But what makes efficiency? Is it clever management? The productivity of human resources? Economies of scale? Centralization? Better information and computer systems? The competition of markets?

Business people give credit to these innovations, and all of these attributes may contribute incrementally to the cheapness of our food, but these are just icing on the cake. The real underpinning of what we think of as efficiency is cheap energy – especially cheap oil.

Farms here in America have been consolidating for more than 50 years. The average size of a “farm” is now 459 acres. They are managed with the aid of GPS systems, barns of tractors, and miles of irrigation systems. The farms of today have replaced people, armed with knowledge of local conditions and crop varieties and supported by rainfall and rich topsoil, with machines fueled by gasoline and regular applications of chemicals created from fossil fuels.

Efficiency, in other words, means replacing energy from humans and animals and plants with the incredibly cheap, concentrated energy found in oil. It does not mean less waste (at least when measured in BTUs). Americans pride ourselves on our innovations, but we did not in fact create better, less wasteful farming systems – we just found ways to pour as much of this cheap energy into our farms as possible, without considering how long the resource would remain cheap.

Small farms are actually more productive and efficient than large farms. They produce more per acre.  However, while fuel is inexpensive, small farms cannot achieve the massive economies of scale enabled by the replacement of people with gigantic tractors and chemicals. Since a gallon of oil can replace the energy of hundreds of hours of human labor, at a fraction of the cost, it makes a whole lot of economic sense to use it in place of people.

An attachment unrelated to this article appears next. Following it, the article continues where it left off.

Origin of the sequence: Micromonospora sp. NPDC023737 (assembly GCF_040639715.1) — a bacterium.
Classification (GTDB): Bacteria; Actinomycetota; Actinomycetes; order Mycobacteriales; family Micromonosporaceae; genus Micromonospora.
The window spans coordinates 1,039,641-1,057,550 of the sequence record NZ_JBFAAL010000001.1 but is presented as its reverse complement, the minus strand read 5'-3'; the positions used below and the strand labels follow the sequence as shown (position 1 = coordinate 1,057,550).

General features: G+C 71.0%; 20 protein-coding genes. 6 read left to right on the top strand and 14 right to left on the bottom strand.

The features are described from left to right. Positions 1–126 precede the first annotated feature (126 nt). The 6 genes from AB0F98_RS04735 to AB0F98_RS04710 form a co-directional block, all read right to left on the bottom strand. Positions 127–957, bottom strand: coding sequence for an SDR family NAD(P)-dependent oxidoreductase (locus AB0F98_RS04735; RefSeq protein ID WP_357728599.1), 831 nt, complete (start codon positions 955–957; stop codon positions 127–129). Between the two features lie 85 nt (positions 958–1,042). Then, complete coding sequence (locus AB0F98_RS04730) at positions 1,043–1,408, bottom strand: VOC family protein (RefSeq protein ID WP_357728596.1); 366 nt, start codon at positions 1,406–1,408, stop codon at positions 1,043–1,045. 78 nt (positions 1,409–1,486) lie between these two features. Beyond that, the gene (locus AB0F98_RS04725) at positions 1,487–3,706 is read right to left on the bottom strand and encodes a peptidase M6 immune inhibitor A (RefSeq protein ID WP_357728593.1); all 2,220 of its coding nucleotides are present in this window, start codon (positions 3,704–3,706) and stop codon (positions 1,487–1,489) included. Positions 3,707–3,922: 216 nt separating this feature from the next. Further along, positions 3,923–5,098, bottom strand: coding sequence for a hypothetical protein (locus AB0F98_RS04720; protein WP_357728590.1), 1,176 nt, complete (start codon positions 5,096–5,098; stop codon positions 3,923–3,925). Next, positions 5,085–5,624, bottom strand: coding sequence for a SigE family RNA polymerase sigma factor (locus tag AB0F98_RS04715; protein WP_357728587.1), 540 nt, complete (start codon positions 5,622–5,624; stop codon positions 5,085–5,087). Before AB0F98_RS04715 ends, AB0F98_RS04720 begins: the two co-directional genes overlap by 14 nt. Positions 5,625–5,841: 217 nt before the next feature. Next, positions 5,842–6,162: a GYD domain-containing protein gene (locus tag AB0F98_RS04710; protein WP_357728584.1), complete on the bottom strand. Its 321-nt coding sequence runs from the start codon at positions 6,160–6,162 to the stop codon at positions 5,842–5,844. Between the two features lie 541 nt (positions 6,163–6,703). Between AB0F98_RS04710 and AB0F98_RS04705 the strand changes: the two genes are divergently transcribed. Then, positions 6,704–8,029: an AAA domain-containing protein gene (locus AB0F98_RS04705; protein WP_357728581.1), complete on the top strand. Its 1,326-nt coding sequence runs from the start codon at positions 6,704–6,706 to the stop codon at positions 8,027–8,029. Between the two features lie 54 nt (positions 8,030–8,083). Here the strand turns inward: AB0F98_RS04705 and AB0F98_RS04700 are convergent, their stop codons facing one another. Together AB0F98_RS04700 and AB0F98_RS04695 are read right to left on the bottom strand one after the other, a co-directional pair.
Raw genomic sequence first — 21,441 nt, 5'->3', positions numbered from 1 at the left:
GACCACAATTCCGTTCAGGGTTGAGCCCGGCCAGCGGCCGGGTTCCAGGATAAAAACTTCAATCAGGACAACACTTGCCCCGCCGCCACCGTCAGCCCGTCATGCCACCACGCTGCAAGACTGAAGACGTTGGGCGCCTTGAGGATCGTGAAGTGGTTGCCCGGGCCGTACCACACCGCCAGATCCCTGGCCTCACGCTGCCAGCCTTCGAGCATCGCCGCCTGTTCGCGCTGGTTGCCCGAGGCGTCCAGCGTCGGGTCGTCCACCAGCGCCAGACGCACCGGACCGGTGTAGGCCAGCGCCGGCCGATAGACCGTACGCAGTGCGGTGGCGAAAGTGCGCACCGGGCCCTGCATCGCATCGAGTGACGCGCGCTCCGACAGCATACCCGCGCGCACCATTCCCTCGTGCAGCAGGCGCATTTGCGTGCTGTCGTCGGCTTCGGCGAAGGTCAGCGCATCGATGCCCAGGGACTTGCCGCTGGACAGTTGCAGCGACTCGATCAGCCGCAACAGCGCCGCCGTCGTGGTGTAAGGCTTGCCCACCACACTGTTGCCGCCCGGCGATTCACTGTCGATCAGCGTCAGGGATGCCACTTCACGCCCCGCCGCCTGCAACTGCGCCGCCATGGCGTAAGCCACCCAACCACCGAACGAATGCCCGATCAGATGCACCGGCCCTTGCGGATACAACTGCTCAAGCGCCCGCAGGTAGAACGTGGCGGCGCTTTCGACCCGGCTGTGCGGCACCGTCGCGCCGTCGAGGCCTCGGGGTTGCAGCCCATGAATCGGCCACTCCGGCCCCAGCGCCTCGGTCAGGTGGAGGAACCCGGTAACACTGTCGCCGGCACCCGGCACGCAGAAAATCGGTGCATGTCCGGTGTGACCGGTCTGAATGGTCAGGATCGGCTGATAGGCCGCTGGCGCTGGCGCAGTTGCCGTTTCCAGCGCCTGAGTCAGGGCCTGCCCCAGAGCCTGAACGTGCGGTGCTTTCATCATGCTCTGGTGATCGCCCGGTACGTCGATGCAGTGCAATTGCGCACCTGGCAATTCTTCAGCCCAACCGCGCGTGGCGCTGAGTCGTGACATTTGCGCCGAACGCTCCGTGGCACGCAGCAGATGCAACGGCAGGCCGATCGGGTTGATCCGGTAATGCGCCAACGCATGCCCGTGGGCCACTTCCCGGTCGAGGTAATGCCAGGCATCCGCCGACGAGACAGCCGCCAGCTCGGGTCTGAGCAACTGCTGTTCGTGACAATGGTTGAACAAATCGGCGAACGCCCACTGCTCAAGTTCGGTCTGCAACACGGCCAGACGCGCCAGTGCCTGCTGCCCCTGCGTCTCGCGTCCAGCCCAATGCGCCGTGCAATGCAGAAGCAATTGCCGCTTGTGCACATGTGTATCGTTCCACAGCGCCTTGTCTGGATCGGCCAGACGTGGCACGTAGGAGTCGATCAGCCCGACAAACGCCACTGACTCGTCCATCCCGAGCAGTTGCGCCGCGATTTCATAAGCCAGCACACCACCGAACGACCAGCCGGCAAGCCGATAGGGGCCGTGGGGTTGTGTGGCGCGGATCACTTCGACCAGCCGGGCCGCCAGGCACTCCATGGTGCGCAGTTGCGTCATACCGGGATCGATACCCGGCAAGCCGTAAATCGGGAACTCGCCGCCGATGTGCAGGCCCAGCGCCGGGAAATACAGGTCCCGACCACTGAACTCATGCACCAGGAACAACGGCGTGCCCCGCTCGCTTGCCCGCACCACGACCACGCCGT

Replacing man (and horse) with machines may seem efficient, but it is not the efficiency of nature, which uses every particle of matter and energy, including any waste produced. It is the economic efficiency of man, which inevitably generates pollution and destruction because the costs are not borne by the user, but by nature and by the community at large. What we call efficiency is simply the conversion of a fossil fuel inheritance millions of years in the making into cheap fuel and food for a few generations.

What we call efficiency is actually the height of inefficiency. The foundation of modern agriculture is mostly just the addition of more energy to the system, and any fool can do that. Our current food systems are only made possible by incredible wastefulness, ruination of natural systems, and unbridled use of our inheritance of fossil fuels. These are the costs that our economic accounting does not take into account.